Where to Start With a DWI
It is important to understand that an arrest for DWI triggers two separate cases; the first case is with the New Mexico Motor Vehicle Department, and the second is your criminal case. Because of this, there are some important things that you must do to preserve your rights in both your Motor Vehicle Department case and your criminal case. Within 10 days of your arrest, you must submit a written request for an administrative hearing regarding the revocation of your driver’s license with MVD. Your failure to do so will result in the automatic revocation of your driver’s license 20 days after your arrest and you will then have to install an ignition interlock in your vehicle and obtain an ignition interlock driver’s license. There are also important deadlines regarding your criminal case, such as a 10-day deadline to excuse your assigned Judge, and a 10-day deadline to request a jury trial in some cases. It is therefore of utmost importance to immediately contact legal counsel, and file a request for an administrative hearing with New Mexico’s Motor Vehicle Department.
Penalties for New Mexico DWI Convictions
Being convicted for violating New Mexico DWI laws can have a drastic impact on a person’s life. The conviction will be listed on the person’s criminal record and driving record. The person’s blood-alcohol limit, whether someone was injured during the incident, and prior convictions are all factors during sentencing.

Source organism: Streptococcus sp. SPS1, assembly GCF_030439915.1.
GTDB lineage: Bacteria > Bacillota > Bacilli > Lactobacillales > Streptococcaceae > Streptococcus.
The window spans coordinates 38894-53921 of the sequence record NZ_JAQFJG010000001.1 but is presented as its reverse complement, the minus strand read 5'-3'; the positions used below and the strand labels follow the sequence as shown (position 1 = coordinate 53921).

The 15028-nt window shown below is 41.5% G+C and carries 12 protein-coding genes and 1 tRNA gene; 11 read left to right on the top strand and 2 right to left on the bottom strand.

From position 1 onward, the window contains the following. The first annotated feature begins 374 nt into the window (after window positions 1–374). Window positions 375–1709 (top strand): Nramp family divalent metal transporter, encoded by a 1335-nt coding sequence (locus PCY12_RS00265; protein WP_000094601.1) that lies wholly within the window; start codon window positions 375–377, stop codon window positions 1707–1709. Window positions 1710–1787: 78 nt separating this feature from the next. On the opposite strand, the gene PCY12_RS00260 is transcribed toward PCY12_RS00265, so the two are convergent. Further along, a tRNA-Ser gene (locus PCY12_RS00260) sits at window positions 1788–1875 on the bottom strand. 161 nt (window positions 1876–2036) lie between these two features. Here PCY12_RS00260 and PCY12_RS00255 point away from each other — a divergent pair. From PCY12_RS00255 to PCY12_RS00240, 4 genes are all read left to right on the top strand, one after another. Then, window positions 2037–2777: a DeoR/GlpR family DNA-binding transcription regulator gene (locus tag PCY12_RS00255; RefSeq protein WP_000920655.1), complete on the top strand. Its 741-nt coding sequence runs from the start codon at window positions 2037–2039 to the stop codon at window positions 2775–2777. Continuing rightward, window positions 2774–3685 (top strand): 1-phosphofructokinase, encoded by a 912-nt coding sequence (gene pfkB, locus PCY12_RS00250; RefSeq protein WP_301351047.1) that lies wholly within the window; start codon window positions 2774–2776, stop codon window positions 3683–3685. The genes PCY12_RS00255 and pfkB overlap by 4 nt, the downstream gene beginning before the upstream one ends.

Up to 90 days in jail, a $300 fine, and at least 24 hours of community service for a first misdemeanor DWI offense
Up to 364 days in jail, a $500 fine, a minimum of 4 days in jail, and at least 48 hours of community service for a second misdemeanor DWI offense
Up to 364 days in jail, a $750 fine, a minimum of 30 days in jail, and at least 96 hours of community service for a third misdemeanor DWI offense
Up to 18 months in prison, a $5,000 fine, and a minimum of six months in jail for a fourth offense DWI, which is a fourth-degree felony
Up to 2 years in prison, a $5,000 fine, and a minimum of 1 year in prison, for a fifth offense DWI, which is a fourth-degree felony
Up to 30 months in prison, a $5,000 fine, and a minimum of 18 months in prison, for a sixth offense DWI, which is a third-degree felony
Up to 3 years in prison, a $5,000 fine, and a minimum of 2 years in prison, for a seventh or subsequent DWI, which is a third-degree felony
Work With an Experienced New Mexico DWI Lawyer
Before you hire a lawyer, you should ask how many cases the lawyer has handled involving your specific type of charges and how often that lawyer has actually gone to trial. If you do not get a satisfactory answer, you should keep looking.